Why the Outrage After Michael Brown's Death Was Different From the Outrage After Eric Garner's Death

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Danny Wicentowski, Riverfront Times
Delmar Boulevard runs east-west across St. Louis. Most people who live south of Delmar are white and almost everybody who lives north of Delmar is black. There are no Republicans on the St. Louis Board of Aldermen, so the political divide, and the fight for resources, is racial. Votes often split north/south, black/white.

This divide cuts across America, but in St. Louis there are no pretenses.

See Also: For more on Michael Brown's death and the unrest in Ferguson, follow the coverage at our sister paper in St. Louis, the Riverfront Times.

The divide is there for all to see. The tension is not deep and underlying but simmering, slowly and always heating to an unknown boiling point.

See also: 'I Was Choked by the NYPD': New York's Chokehold Problem Isn't Going Away

During a town hall meeting on the north side in 2011, a then-state representative named Jamilah Nasheed said to St. Louis Mayor Francis Slay: "We have a major issue in the city of St. Louis with race relations, and I would like for you to touch on that. What can we do, as elected officials, community organizations as a whole, to try to bridge that racial gap here in the city?"

And the mayor answered, "One of the things I found in the city of St. Louis, you know, one of the things about the city of St. Louis is it is one of the most--on a block-by-block basis--one of the most integrated cities in America."

Many in the crowd, which was nearly all black, laughed. Even when a racial divide is as clear and objective as the votes on a bill, there are people who deny its existence. That makes the tension worse.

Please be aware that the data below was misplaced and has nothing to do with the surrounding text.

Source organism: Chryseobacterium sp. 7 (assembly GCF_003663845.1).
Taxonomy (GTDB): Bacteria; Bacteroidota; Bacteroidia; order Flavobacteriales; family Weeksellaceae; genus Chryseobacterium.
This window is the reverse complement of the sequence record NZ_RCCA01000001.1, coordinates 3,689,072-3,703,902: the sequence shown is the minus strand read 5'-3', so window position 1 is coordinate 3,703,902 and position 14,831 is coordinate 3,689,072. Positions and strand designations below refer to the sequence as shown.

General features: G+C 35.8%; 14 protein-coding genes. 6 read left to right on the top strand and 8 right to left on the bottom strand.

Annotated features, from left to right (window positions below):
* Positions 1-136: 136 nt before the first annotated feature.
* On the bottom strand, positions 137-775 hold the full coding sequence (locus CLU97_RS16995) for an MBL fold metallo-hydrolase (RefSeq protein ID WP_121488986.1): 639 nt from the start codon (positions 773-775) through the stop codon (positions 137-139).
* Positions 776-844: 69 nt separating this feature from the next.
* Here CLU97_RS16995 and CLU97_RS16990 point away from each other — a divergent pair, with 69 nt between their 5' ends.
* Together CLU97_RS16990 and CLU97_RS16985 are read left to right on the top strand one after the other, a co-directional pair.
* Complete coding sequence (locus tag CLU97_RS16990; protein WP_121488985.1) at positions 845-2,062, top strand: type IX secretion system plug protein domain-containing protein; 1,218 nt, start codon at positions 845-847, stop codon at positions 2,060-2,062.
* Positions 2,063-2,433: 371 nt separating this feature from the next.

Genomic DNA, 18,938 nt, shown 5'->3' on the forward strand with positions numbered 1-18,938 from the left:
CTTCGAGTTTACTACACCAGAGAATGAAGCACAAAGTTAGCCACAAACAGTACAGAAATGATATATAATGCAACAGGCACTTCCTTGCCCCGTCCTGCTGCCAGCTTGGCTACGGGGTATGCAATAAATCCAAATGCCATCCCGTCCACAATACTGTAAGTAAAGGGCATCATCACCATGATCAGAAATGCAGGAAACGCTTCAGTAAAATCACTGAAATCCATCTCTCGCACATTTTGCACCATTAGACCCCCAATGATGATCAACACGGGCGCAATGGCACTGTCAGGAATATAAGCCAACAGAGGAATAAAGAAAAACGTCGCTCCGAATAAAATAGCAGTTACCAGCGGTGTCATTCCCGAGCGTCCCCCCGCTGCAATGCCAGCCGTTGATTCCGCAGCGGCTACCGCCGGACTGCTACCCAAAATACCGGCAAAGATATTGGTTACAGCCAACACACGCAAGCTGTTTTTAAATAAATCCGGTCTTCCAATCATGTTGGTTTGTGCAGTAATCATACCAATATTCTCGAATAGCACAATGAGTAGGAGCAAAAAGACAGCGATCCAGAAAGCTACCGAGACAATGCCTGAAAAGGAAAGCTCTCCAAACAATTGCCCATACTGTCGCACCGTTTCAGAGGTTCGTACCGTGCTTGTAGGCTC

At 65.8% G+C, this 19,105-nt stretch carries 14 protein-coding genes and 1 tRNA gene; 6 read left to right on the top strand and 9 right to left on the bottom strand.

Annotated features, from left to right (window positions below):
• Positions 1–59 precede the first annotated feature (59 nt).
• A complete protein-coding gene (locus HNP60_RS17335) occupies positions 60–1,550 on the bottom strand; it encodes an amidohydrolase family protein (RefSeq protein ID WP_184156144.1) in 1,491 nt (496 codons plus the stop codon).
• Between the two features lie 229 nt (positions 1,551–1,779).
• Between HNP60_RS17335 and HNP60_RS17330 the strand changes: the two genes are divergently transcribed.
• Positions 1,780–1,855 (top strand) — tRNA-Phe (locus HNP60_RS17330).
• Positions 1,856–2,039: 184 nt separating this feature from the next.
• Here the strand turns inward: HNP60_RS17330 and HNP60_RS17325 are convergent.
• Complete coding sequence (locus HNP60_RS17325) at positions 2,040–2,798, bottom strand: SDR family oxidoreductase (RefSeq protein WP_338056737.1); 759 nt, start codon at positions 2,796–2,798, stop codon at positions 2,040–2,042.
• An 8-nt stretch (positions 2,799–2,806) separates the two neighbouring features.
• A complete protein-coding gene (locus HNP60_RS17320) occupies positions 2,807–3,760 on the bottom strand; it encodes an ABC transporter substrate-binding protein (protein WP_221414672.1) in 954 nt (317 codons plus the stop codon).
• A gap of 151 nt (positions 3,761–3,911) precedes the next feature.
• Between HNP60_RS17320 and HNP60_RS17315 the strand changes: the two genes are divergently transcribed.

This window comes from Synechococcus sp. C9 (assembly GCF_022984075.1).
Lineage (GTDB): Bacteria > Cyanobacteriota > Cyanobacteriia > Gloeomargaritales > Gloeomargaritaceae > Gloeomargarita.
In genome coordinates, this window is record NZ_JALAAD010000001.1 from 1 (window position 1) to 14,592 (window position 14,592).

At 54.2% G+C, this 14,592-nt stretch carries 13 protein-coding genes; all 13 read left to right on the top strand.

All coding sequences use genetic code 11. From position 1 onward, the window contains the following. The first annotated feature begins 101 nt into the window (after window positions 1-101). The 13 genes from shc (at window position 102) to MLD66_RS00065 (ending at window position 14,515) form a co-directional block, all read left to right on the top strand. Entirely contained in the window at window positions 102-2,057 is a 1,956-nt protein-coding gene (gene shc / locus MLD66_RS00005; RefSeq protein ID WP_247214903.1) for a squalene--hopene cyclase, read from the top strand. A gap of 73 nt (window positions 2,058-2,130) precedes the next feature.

The tension has radiated outward over the years. People moved to the suburbs. First white people, then, more recently, black people. Which explains why a place like Ferguson, Missouri, once majority white, is now two-thirds black, yet has three black officers out of 53 and one black city council member out of six and one black school board member out of seven.

And that is where St. Louis County stood when Ferguson police officer Darren Wilson shot and killed 18-year-old Michael Brown on Saturday, August 9.

The world has seen on live television what followed. The protests began within hours. Police showed up in riot gear. The looting began on Sunday night. Then came the tanks, the sniper rifles aimed at civilians, the tear gas, the flash-bang grenades, the rubber bullets, and the rows of cops marching with guns drawn. The protests got louder and the police cracked down even more. The scene has been outrageous and chaotic and the authorities appear to have no longterm plan other than a continued showing of pure force.

St. Louis County officials, it is now clear, were unprepared to handle the outrage. Perhaps they believed such outrage was a relic of a past America. They may have believed this because three weeks before a Ferguson police officer killed Brown, New York City police officer Daniel Pantaleo killed Eric Garner in Staten Island. The world saw the whole thing on video: Panteleo wrapping his arm around Garner's neck and Garner repeating "I can't breathe" before falling unconscious. The public's reaction was mild.


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